I would use 7z, There is a download link for it on bleepingcomputer's downloads section, but it would need the other person to run 7z as well. Fortunately 7z is a pretty common program, sometimes it even comes bundled on computers which are new, but it isn't a standard built in function of most operating systems (windows cannot deal with 7z files itself, some linux types might be able to) so for those who haven't installed 7z themselves for some reason in the past they would need to install it before they could opne the encrypted files. One good thing is that being available on this site there is a safe download link you can provide to those people who don't have 7z already. 7z, atleast the version I use (same version as is available at http://www.bleepingcomputer.com/download/7-zip-for-windows/
), can also make self-extracting archives. But there are issues with these. Self-extracting archives are exe files, and if a user is cautious about installing 7z you can be sure they won't feel safe in running an exe file you just sent them.
7z won't free you of the compressing/extracting requirement, it is just like zip files for this, but a bit faster. 7z does however offer more powerful encryption (the type used as standard on zip files is apparently not that strong, whereas 7z uses AES 256) and will allow anyone to encrypt and decrypt files. On the latest versions of windows the built-in zip file processing systems let anyone open zip files if they have the password, but only users of particular (pro and enterprise I think) windows versions can make encrypted archives. With 7z anyone with it installed can make encrypted archives, anyone with 7z installed can open them with the password.
7z archives (especially if you first put the secret files into an ordinary zip file, then put this zip file into an encrypted 7z archive) also give greater protection to information such as the file names, there is an option during encryption to encrypt these so they cannot be seen without entering the password. If you put the secret files in a zip file and then the zip file into a 7z then eavesdroppers couldn't see the individual file sizes either (they might be able to see that the 7z archive held a zip file called secret-files.zip which was a particular number of megabytes in size, but they wouldn't know whether the zip file had one big file, many little ones or a mixture, and they wouldn't know the names of the files within it).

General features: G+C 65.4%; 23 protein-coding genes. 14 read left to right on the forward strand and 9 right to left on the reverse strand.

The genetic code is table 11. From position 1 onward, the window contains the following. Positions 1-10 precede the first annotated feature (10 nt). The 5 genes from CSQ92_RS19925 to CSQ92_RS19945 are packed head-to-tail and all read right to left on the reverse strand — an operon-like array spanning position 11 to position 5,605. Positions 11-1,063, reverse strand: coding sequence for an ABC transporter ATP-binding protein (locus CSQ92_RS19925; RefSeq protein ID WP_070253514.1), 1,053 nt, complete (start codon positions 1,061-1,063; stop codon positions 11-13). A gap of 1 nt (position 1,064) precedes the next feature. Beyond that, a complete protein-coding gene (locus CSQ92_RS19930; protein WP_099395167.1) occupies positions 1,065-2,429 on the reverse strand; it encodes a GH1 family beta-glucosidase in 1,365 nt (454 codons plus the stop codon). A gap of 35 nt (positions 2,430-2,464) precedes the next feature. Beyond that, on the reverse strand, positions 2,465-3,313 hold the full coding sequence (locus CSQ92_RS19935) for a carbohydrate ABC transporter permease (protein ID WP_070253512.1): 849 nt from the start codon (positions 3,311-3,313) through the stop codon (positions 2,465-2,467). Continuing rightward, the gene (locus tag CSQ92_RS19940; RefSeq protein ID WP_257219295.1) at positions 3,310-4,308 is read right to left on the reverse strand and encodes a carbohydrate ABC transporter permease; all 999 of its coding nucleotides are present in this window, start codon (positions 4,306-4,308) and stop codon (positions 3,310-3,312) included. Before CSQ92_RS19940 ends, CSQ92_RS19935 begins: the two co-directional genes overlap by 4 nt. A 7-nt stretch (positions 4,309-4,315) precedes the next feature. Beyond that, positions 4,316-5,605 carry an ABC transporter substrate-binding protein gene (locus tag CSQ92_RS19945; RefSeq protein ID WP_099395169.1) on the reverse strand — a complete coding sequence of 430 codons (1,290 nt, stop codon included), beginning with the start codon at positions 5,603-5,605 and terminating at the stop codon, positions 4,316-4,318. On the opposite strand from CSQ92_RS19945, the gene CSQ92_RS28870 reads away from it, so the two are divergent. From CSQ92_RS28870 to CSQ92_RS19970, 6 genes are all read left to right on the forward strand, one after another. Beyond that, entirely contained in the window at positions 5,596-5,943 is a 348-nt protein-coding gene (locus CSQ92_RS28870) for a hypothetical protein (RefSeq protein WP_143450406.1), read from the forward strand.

As far as I am aware the only ways of encrypting files without putting them into archives are:
1 )special file formats that only open with specialised programs, the receiver would need the special program installed and you might onyl be able to pass text through rather than files such as images, audio, pdf, video, word documents.
2 )disk encryption and file vaults, things like truecrypt and bitlocker, these sort of things are not usually easily copied from place to place as they are closely connected with the drive on whcih the encrypted files are saved.
3 )manual encryption of file contents, basically encoding your message by hand then typing the ciphertext into a document, very slow and cumbersome to encrypt and de-crypt, not very secure compared to the sorts of ciphers used in other methods.
For encrypted archives RolandJS's concern will not apply, they maintain there encryption wherever they are copied and sent to, the encryption is part of the file, it doesn't get messed up by copying. For types 1 ) and 2 ) discussed above, his concerns can and often will apply. They also likely apply to types of encryption software sometimes bundled on USB sticks when you buy them. His concerns also likely apply for some types of encrypting done by built in tools into windows, older versions atleast. They should not apply to encryption of zip files by window's internal tools, they certainly don't apply to encrytion by 7z.
P.S. How are you telling the recipient the password they need to open the file? Have you pre-agreed it, phoned them to tell them, agreed a common source like "the first 3 words on the second page of a particular newspaper we both read, all written backwards"?
Edited by rp88, 08 May 2015 - 02:07 PM.
Back on this site, for a while anyway, been so busy the last year.
My systems:2 laptops, intel i3 processors, windows 8.1 installed on the hard-drive and linux mint 17.3 MATE installed to USB